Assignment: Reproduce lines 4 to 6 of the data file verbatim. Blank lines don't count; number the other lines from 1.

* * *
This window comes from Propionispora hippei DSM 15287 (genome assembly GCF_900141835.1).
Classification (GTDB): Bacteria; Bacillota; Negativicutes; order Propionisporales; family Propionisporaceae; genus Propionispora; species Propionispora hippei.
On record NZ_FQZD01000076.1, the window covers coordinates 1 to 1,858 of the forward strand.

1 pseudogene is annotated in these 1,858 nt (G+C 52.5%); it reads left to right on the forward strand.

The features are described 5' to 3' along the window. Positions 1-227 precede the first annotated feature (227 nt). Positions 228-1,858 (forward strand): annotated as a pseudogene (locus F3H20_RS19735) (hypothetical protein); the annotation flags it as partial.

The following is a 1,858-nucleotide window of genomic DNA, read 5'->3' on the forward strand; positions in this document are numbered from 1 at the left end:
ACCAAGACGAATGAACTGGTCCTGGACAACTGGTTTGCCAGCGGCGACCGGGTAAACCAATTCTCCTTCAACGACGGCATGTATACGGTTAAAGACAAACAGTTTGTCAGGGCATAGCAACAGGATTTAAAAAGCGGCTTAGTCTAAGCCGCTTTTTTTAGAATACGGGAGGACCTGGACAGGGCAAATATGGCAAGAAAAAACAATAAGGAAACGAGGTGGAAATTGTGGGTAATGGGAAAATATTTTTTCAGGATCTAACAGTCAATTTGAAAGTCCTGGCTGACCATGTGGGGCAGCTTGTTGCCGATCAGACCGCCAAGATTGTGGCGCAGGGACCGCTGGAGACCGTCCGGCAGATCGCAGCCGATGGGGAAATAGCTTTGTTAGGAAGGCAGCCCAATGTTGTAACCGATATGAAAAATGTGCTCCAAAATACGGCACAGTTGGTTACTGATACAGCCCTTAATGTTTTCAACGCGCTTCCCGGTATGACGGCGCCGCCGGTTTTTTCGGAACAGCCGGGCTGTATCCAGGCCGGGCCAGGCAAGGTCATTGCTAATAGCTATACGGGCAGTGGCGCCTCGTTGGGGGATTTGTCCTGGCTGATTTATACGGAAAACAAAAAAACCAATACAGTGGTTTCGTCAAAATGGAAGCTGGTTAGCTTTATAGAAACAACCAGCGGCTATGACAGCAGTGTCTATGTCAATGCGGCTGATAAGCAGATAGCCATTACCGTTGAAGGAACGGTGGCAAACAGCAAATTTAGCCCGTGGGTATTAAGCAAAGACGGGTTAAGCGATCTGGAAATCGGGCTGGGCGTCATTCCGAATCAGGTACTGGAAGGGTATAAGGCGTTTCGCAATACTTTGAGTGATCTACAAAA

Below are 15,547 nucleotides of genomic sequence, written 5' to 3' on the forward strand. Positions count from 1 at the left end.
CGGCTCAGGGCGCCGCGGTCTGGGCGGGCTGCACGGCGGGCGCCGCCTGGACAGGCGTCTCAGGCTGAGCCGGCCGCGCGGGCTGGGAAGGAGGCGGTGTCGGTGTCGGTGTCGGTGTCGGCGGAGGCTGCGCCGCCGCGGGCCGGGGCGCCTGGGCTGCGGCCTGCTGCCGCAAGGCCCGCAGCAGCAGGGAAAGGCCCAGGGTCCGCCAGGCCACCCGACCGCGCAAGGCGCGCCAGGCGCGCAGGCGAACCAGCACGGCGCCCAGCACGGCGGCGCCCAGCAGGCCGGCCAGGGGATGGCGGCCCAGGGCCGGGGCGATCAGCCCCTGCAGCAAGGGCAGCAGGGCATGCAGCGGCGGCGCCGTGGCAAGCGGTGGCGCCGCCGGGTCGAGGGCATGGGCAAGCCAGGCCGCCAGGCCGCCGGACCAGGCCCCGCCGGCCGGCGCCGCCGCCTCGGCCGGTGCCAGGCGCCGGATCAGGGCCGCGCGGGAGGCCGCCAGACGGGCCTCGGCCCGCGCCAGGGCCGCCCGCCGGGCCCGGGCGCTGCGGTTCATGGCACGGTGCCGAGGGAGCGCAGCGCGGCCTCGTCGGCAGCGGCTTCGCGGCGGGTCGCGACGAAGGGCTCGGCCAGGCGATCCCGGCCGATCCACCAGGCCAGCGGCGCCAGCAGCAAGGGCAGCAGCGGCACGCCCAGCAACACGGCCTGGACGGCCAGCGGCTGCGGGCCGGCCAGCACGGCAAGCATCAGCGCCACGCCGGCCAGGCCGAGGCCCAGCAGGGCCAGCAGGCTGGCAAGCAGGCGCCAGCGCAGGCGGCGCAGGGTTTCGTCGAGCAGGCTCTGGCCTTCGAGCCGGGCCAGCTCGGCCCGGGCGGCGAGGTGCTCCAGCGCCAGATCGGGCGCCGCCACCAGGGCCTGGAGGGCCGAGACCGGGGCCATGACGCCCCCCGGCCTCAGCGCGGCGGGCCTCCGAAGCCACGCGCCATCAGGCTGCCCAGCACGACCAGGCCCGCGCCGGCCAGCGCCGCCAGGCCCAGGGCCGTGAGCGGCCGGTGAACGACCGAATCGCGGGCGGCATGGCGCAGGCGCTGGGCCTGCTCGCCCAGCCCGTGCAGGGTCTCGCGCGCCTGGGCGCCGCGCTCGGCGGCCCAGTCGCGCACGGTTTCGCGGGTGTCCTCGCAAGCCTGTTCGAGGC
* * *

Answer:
1 pseudogene is annotated in these 1,858 nt (G+C 52.5%); it reads left to right on the forward strand.

The features are described 5' to 3' along the window. Positions 1-227 precede the first annotated feature (227 nt). Positions 228-1,858 (forward strand): annotated as a pseudogene (locus F3H20_RS19735) (hypothetical protein); the annotation flags it as partial.

The following is a 1,858-nucleotide window of genomic DNA, read 5'->3' on the forward strand; positions in this document are numbered from 1 at the left end: